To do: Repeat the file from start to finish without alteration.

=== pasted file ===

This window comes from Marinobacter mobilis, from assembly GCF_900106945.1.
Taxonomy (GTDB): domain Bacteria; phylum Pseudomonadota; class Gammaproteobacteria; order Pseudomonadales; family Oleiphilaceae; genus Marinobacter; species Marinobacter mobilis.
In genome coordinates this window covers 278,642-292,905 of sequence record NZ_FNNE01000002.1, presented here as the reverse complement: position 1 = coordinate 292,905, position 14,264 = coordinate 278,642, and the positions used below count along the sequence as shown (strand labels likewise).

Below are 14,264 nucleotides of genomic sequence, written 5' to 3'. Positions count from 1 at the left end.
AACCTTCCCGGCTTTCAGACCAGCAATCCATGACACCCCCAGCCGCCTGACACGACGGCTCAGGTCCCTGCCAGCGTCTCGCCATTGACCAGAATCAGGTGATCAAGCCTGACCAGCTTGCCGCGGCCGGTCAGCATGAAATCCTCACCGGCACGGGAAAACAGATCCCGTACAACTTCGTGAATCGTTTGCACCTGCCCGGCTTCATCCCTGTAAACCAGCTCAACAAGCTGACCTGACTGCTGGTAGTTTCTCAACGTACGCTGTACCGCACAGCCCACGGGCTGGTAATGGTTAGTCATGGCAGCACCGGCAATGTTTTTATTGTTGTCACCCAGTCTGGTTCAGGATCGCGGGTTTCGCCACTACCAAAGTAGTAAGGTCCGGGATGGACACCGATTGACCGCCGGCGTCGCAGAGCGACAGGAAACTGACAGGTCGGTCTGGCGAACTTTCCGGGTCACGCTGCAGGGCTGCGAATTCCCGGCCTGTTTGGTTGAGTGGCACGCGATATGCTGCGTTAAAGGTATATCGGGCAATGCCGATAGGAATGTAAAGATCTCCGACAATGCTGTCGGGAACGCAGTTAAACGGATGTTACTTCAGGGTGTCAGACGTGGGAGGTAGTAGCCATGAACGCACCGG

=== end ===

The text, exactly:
This window comes from Marinobacter mobilis, from assembly GCF_900106945.1.
Taxonomy (GTDB): domain Bacteria; phylum Pseudomonadota; class Gammaproteobacteria; order Pseudomonadales; family Oleiphilaceae; genus Marinobacter; species Marinobacter mobilis.
In genome coordinates this window covers 278,642-292,905 of sequence record NZ_FNNE01000002.1, presented here as the reverse complement: position 1 = coordinate 292,905, position 14,264 = coordinate 278,642, and the positions used below count along the sequence as shown (strand labels likewise).

Below are 14,264 nucleotides of genomic sequence, written 5' to 3'. Positions count from 1 at the left end.
AACCTTCCCGGCTTTCAGACCAGCAATCCATGACACCCCCAGCCGCCTGACACGACGGCTCAGGTCCCTGCCAGCGTCTCGCCATTGACCAGAATCAGGTGATCAAGCCTGACCAGCTTGCCGCGGCCGGTCAGCATGAAATCCTCACCGGCACGGGAAAACAGATCCCGTACAACTTCGTGAATCGTTTGCACCTGCCCGGCTTCATCCCTGTAAACCAGCTCAACAAGCTGACCTGACTGCTGGTAGTTTCTCAACGTACGCTGTACCGCACAGCCCACGGGCTGGTAATGGTTAGTCATGGCAGCACCGGCAATGTTTTTATTGTTGTCACCCAGTCTGGTTCAGGATCGCGGGTTTCGCCACTACCAAAGTAGTAAGGTCCGGGATGGACACCGATTGACCGCCGGCGTCGCAGAGCGACAGGAAACTGACAGGTCGGTCTGGCGAACTTTCCGGGTCACGCTGCAGGGCTGCGAATTCCCGGCCTGTTTGGTTGAGTGGCACGCGATATGCTGCGTTAAAGGTATATCGGGCAATGCCGATAGGAATGTAAAGATCTCCGACAATGCTGTCGGGAACGCAGTTAAACGGATGTTACTTCAGGGTGTCAGACGTGGGAGGTAGTAGCCATGAACGCACCGG